Protoplanetary disk anatomy: examining the structure and chemistry of planetary birthplaces with simple molecules
This thesis examines the link between simple molecules and the underlying structure and chemistry within protoplanetary disks - the birthplaces of planets.
- Carney, M.
- 06 December 2018
- Thesis in Leiden Repository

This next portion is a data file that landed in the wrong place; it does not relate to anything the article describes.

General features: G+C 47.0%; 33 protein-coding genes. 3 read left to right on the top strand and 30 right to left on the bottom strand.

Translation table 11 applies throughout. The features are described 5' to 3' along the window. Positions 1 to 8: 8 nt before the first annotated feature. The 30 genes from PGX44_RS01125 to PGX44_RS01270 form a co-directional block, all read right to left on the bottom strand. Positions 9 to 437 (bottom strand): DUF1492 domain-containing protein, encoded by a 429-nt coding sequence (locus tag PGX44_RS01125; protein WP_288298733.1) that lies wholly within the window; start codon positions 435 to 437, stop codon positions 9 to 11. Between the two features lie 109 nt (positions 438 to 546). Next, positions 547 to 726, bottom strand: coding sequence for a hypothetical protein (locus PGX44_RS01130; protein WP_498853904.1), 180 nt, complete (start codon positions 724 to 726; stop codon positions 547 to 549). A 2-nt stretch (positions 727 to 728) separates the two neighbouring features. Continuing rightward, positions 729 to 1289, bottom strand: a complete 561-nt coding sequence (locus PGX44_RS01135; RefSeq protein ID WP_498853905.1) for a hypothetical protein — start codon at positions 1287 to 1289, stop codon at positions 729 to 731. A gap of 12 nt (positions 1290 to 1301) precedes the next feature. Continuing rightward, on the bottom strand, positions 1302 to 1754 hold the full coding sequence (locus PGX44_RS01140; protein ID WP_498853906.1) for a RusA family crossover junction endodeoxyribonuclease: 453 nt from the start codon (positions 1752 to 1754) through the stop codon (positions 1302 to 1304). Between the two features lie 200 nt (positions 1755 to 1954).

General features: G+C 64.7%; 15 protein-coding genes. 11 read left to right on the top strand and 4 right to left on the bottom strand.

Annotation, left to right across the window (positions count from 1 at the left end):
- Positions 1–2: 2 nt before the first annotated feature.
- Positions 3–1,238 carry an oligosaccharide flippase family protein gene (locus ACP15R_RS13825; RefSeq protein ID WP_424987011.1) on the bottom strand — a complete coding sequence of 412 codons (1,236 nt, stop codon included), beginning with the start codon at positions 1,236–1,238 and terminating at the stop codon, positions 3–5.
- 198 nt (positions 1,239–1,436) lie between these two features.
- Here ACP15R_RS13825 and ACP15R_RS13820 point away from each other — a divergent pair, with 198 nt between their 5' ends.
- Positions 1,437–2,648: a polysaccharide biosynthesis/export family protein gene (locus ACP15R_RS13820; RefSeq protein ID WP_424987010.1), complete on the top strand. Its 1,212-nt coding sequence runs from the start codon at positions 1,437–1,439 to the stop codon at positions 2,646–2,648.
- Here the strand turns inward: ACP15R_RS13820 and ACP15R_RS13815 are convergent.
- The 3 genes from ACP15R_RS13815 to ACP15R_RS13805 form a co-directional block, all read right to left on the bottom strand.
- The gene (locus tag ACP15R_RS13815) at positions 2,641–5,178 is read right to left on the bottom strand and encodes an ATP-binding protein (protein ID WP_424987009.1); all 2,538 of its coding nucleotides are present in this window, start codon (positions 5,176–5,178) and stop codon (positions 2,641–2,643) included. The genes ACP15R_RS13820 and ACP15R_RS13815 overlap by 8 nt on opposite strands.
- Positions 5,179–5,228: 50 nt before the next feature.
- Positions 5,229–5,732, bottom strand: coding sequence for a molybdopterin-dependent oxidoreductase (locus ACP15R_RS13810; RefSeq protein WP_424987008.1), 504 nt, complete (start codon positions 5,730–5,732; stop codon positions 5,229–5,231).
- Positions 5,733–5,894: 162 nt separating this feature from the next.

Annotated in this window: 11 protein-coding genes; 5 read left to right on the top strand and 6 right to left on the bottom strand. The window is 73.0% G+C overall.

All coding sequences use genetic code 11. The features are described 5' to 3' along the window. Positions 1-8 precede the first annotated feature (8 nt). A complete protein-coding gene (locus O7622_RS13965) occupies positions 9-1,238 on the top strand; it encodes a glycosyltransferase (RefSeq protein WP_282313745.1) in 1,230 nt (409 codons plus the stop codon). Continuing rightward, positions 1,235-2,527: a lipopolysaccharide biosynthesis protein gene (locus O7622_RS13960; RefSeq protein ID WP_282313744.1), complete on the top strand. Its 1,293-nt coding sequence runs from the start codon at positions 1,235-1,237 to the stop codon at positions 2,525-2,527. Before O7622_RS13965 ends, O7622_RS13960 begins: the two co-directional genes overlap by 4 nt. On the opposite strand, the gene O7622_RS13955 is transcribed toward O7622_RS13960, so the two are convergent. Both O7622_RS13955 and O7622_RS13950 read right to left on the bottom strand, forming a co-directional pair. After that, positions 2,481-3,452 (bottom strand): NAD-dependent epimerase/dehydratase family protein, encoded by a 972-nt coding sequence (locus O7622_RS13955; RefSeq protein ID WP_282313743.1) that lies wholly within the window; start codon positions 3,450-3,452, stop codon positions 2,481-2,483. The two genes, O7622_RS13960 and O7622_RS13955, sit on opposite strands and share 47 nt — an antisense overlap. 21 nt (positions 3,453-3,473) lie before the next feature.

This thesis examines the link between simple molecules and the underlying structure and chemistry within protoplanetary disks - the birthplaces of planets. The chapters describe the analysis and interpretation of data obtained with the Atacama Large Millimeter/submillimeter Array (ALMA) interferometer, primarily in two disks around the young stars HD 163296 and HD 169142. Observations of dust and molecular gas probe the relationship between the dust structure, the gas distribution, and the chemical processes that give rise to the gaseous species. In the disk around HD 169142, substructure in the millimeter dust and carbon monoxide gas strongly suggests the presence of giant planets sweeping up disk material. Meanwhile, molecular ions reveal previously hidden structure in the gas deep within the disk beyond the millimeter dust edge. In the disk around HD 163296, carbon monoxide and the simple organic molecule formaldehyde show radial variation connected to the millimeter dust edge. The organic molecule methanol is not detected in the disk, suggesting differences in the production of formaldehyde and methanol. This thesis concludes that the distribution of simple molecules is connected to the dust size distribution in disks, while more complex molecules remain elusive but can still provide constraints on disk chemistry.